When tackling a film like David Gordon Green’s Stronger, certain aspects need to be refined; it must treat the real life source with respect and honesty. At the same time exuding a sense of humour and solid performances to break the predictability of events in which we already know the outcome. Green’s somber look at Boston Marathon bombing victim, Jeff Bauman successfully hits all aforementioned requirements, bringing us an inspiring, moving drama that’s elevated by Jake Gyllenhaal’s flawless performance.
“Boston Strong” is the title placed on Bauman after losing his legs to a vicious terrorist attack. There’s moments he revels in his hero status, but we also see him break down and lash out as he learns to accept his position. The young man’s story from working-class Bostonian to American hero is rocky; bellowing along with soaring highs and rock bottom lows. He never seems to find peace after suffering a life-altering event — constantly in the spotlight. Even Oprah wanted an interview, a victim turned superstar with the help of his eccentric mother (Miranda Richardson), and the rest of the rambunctious Bauman family. His on-and-off again girlfriend, Erin — Tatiana Maslany treats the difficult, tender role with absolute class — helps Jeff navigate the trauma and period of resentment.
The spirit and courage used to knock away life’s violence and loss, no matter the toll, is what defines us. It’s what defines Stronger.
Stronger has every reason to be run-of-the-mill, an anti-climatic drama meant to rake in awards, something your mom and dad would spend a Sunday night enjoying. But it avoids that fate through Green’s treatment and comedic life support throughout. Interactions between the Bauman family are truly hilarious, a vital padding between scenes of hospital visits and flashbacks of carnage. It’s a testament to the director’s grand versatility, from humble Indie beginnings to brining Nicolas Cage back to life in exhilarating anti-hero story, Joe. It’s here that Green delves into the current uncertainty within Western life and psyche. With Gyllenhaal spearheading the message that even after flesh and bone are destroyed, there is opportunity to uplift and wash away the fear. We look closer at the heart and soul involved in resurrection after falling; the communion displayed as a city gets shaken but never loses its strength.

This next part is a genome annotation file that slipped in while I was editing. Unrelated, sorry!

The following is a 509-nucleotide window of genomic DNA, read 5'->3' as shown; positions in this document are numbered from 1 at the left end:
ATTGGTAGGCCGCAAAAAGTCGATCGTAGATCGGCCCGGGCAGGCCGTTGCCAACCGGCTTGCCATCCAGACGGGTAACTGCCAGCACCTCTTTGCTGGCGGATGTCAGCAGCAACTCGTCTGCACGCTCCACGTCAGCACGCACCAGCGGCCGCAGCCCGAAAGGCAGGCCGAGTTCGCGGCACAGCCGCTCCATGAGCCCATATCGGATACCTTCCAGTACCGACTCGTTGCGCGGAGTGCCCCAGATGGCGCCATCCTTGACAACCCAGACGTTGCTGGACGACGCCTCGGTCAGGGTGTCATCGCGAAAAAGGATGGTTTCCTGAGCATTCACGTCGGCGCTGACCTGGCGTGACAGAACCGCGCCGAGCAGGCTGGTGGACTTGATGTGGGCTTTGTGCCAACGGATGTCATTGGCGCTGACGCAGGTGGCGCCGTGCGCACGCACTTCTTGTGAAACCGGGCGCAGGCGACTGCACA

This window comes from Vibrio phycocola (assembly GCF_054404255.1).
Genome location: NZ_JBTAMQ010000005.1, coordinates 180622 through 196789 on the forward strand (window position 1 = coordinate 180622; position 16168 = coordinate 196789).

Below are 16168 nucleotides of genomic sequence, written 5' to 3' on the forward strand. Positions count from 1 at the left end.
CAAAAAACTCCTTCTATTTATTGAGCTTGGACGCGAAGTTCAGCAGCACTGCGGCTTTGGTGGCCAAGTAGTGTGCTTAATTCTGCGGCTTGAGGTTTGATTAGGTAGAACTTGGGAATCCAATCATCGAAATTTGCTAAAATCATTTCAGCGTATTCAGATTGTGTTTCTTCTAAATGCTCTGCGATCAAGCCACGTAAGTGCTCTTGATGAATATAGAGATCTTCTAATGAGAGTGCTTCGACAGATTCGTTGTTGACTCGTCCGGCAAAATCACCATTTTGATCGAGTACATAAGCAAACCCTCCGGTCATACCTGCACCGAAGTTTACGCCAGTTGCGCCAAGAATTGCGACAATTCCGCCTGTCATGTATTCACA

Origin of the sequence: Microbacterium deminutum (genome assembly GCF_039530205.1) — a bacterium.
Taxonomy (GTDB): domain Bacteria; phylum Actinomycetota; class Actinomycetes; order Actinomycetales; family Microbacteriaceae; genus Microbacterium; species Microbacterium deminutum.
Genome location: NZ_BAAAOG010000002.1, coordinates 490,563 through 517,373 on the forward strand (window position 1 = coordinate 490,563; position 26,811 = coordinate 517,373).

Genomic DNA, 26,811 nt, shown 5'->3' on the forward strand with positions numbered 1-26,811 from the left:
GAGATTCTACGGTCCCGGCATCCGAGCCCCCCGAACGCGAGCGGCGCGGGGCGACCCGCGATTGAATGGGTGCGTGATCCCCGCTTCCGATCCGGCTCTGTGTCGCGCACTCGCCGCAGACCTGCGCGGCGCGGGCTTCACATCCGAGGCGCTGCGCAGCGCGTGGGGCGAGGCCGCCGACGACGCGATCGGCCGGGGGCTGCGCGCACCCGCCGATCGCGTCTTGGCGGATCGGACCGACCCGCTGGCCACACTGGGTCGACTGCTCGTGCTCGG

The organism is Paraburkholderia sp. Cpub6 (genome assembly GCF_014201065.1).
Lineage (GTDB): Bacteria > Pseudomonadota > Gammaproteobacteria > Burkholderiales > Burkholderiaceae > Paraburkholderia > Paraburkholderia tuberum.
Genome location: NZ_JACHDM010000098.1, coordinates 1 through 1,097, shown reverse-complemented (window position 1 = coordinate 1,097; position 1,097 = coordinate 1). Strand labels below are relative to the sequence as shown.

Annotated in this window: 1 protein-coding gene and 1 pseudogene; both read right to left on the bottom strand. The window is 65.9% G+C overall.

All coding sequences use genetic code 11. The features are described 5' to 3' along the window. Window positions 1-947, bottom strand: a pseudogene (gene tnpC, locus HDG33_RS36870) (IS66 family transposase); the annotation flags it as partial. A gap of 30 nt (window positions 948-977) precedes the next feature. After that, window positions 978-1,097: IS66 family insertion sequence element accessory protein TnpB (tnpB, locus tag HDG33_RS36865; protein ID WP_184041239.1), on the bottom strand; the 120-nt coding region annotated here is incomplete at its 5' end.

Visceral, human moments between characters bring Stronger to a level above usual Hollywood fare. The emotion comes to a head when Bauman meets the man who saved his life on the day of the bombing, Carlos (Carlos Sanz). They sit for coffee (beer for Bauman) and the conversation they share allows both men to gain admiration for one another. And not the type you see on daytime TV. Carlos reminisces about losing his two boys, one to war and the other to suicide, but the father was still out that day to save Bauman. The spirit and courage used to knock away life’s violence and loss, no matter the toll, is what defines us. It’s what defines Stronger.